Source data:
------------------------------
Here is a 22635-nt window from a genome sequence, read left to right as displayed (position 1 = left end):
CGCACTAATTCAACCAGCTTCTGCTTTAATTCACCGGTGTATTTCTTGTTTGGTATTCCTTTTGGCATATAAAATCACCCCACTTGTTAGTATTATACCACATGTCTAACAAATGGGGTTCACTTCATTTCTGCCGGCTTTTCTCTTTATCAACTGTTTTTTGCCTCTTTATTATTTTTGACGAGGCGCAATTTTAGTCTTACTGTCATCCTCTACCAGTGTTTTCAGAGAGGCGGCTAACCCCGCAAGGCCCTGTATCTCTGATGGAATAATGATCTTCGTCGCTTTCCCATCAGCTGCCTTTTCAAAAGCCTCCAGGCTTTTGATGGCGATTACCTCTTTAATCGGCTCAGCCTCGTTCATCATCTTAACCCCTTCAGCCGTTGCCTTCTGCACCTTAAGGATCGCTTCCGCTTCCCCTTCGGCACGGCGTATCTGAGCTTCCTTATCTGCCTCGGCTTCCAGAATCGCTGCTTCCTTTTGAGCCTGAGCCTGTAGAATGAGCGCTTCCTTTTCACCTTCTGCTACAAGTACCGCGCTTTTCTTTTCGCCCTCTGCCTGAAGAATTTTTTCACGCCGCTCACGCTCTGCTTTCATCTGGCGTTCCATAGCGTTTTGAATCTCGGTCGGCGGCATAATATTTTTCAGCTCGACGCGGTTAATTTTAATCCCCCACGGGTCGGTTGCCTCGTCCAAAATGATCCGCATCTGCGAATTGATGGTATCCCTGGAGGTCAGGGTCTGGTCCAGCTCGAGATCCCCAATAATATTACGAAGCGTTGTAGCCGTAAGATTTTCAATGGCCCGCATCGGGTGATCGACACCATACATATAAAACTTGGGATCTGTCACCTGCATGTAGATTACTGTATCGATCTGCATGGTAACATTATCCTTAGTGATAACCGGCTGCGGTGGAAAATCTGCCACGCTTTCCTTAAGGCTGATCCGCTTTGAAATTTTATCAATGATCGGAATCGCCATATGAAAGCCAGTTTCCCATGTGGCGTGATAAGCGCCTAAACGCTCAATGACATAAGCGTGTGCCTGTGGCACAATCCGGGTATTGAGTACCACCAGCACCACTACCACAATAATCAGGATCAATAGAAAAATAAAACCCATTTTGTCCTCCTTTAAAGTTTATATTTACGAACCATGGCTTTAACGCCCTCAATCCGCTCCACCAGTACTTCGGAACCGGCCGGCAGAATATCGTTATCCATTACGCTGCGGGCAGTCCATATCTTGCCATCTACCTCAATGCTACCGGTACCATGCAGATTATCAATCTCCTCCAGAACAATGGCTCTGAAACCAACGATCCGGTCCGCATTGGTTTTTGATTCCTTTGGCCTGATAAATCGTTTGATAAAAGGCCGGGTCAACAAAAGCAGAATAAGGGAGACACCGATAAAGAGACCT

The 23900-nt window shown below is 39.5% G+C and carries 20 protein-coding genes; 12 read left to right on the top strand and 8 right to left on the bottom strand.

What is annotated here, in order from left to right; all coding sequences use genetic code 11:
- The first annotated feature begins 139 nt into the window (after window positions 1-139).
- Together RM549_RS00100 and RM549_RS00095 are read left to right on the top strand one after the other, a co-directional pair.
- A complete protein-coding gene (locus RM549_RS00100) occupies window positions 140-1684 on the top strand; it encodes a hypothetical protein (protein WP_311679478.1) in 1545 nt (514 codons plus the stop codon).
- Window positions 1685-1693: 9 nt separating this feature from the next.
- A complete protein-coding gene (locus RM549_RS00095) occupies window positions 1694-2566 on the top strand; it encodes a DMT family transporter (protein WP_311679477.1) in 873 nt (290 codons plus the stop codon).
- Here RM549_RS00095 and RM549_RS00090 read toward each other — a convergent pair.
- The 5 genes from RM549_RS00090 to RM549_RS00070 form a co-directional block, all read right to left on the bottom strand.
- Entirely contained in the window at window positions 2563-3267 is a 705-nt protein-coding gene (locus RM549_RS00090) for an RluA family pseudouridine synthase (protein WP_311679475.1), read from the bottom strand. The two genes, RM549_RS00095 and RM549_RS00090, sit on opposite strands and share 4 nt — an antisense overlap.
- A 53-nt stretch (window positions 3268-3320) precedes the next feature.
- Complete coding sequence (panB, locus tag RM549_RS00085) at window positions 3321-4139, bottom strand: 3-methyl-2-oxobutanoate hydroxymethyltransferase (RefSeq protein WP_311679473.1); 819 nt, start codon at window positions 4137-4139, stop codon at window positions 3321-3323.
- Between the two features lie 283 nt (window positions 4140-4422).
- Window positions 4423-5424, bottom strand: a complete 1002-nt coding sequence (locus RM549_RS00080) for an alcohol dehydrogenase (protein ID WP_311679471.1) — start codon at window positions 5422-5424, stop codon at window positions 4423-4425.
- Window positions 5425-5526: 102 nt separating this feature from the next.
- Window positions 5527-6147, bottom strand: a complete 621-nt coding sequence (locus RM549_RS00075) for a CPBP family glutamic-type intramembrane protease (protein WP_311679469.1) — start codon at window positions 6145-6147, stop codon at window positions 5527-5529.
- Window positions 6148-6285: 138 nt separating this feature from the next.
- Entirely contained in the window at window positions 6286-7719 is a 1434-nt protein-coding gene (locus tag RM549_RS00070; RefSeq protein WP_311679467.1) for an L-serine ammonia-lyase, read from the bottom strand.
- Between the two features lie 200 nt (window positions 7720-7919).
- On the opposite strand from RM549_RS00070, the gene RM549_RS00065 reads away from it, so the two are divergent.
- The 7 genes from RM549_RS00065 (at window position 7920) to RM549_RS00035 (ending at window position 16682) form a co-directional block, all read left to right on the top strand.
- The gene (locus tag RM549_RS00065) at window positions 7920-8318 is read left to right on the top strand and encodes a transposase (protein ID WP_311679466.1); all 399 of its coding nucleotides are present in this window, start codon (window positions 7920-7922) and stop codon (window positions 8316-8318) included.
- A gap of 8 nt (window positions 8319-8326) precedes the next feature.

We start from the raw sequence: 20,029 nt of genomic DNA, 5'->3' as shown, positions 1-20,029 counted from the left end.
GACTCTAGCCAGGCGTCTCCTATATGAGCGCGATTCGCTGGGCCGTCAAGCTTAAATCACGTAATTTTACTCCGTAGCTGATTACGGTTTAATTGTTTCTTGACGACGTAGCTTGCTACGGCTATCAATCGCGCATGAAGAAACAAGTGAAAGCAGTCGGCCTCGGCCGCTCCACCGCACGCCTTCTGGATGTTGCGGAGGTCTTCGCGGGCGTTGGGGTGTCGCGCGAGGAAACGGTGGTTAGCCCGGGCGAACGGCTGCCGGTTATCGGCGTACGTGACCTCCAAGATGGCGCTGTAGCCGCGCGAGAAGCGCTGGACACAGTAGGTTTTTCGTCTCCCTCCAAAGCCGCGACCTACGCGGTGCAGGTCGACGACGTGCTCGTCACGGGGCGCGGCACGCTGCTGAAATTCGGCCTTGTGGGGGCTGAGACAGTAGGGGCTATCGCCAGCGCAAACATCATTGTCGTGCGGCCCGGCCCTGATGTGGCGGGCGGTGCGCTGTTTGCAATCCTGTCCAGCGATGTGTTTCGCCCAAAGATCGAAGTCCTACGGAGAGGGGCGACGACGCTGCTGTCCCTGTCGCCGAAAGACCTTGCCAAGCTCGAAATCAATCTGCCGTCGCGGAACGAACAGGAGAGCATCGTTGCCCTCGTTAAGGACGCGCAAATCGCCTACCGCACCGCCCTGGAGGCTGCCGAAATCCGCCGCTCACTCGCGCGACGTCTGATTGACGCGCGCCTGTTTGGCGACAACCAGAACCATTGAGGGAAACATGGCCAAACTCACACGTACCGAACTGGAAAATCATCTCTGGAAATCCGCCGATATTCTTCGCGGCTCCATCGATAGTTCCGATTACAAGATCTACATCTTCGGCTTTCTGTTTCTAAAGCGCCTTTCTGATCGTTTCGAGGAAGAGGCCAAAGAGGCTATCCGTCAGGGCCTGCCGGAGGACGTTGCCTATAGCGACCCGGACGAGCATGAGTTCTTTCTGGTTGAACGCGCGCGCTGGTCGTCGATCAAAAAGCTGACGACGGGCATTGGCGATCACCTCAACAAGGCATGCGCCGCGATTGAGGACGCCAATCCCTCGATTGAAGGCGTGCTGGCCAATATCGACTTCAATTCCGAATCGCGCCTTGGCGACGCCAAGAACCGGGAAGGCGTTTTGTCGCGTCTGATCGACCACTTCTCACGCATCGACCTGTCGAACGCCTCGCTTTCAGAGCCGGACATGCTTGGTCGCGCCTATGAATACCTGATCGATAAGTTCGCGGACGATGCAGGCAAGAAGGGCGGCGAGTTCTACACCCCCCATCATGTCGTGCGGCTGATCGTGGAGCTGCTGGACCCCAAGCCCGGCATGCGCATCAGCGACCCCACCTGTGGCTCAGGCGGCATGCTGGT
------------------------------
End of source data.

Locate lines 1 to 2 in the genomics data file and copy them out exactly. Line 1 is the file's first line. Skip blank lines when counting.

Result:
Here is a 22635-nt window from a genome sequence, read left to right as displayed (position 1 = left end):
CGCACTAATTCAACCAGCTTCTGCTTTAATTCACCGGTGTATTTCTTGTTTGGTATTCCTTTTGGCATATAAAATCACCCCACTTGTTAGTATTATACCACATGTCTAACAAATGGGGTTCACTTCATTTCTGCCGGCTTTTCTCTTTATCAACTGTTTTTTGCCTCTTTATTATTTTTGACGAGGCGCAATTTTAGTCTTACTGTCATCCTCTACCAGTGTTTTCAGAGAGGCGGCTAACCCCGCAAGGCCCTGTATCTCTGATGGAATAATGATCTTCGTCGCTTTCCCATCAGCTGCCTTTTCAAAAGCCTCCAGGCTTTTGATGGCGATTACCTCTTTAATCGGCTCAGCCTCGTTCATCATCTTAACCCCTTCAGCCGTTGCCTTCTGCACCTTAAGGATCGCTTCCGCTTCCCCTTCGGCACGGCGTATCTGAGCTTCCTTATCTGCCTCGGCTTCCAGAATCGCTGCTTCCTTTTGAGCCTGAGCCTGTAGAATGAGCGCTTCCTTTTCACCTTCTGCTACAAGTACCGCGCTTTTCTTTTCGCCCTCTGCCTGAAGAATTTTTTCACGCCGCTCACGCTCTGCTTTCATCTGGCGTTCCATAGCGTTTTGAATCTCGGTCGGCGGCATAATATTTTTCAGCTCGACGCGGTTAATTTTAATCCCCCACGGGTCGGTTGCCTCGTCCAAAATGATCCGCATCTGCGAATTGATGGTATCCCTGGAGGTCAGGGTCTGGTCCAGCTCGAGATCCCCAATAATATTACGAAGCGTTGTAGCCGTAAGATTTTCAATGGCCCGCATCGGGTGATCGACACCATACATATAAAACTTGGGATCTGTCACCTGCATGTAGATTACTGTATCGATCTGCATGGTAACATTATCCTTAGTGATAACCGGCTGCGGTGGAAAATCTGCCACGCTTTCCTTAAGGCTGATCCGCTTTGAAATTTTATCAATGATCGGAATCGCCATATGAAAGCCAGTTTCCCATGTGGCGTGATAAGCGCCTAAACGCTCAATGACATAAGCGTGTGCCTGTGGCACAATCCGGGTATTGAGTACCACCAGCACCACTACCACAATAATCAGGATCAATAGAAAAATAAAACCCATTTTGTCCTCCTTTAAAGTTTATATTTACGAACCATGGCTTTAACGCCCTCAATCCGCTCCACCAGTACTTCGGAACCGGCCGGCAGAATATCGTTATCCATTACGCTGCGGGCAGTCCATATCTTGCCATCTACCTCAATGCTACCGGTACCATGCAGATTATCAATCTCCTCCAGAACAATGGCTCTGAAACCAACGATCCGGTCCGCATTGGTTTTTGATTCCTTTGGCCTGATAAATCGTTTGATAAAAGGCCGGGTCAACAAAAGCAGAATAAGGGAGACACCGATAAAGAGACCT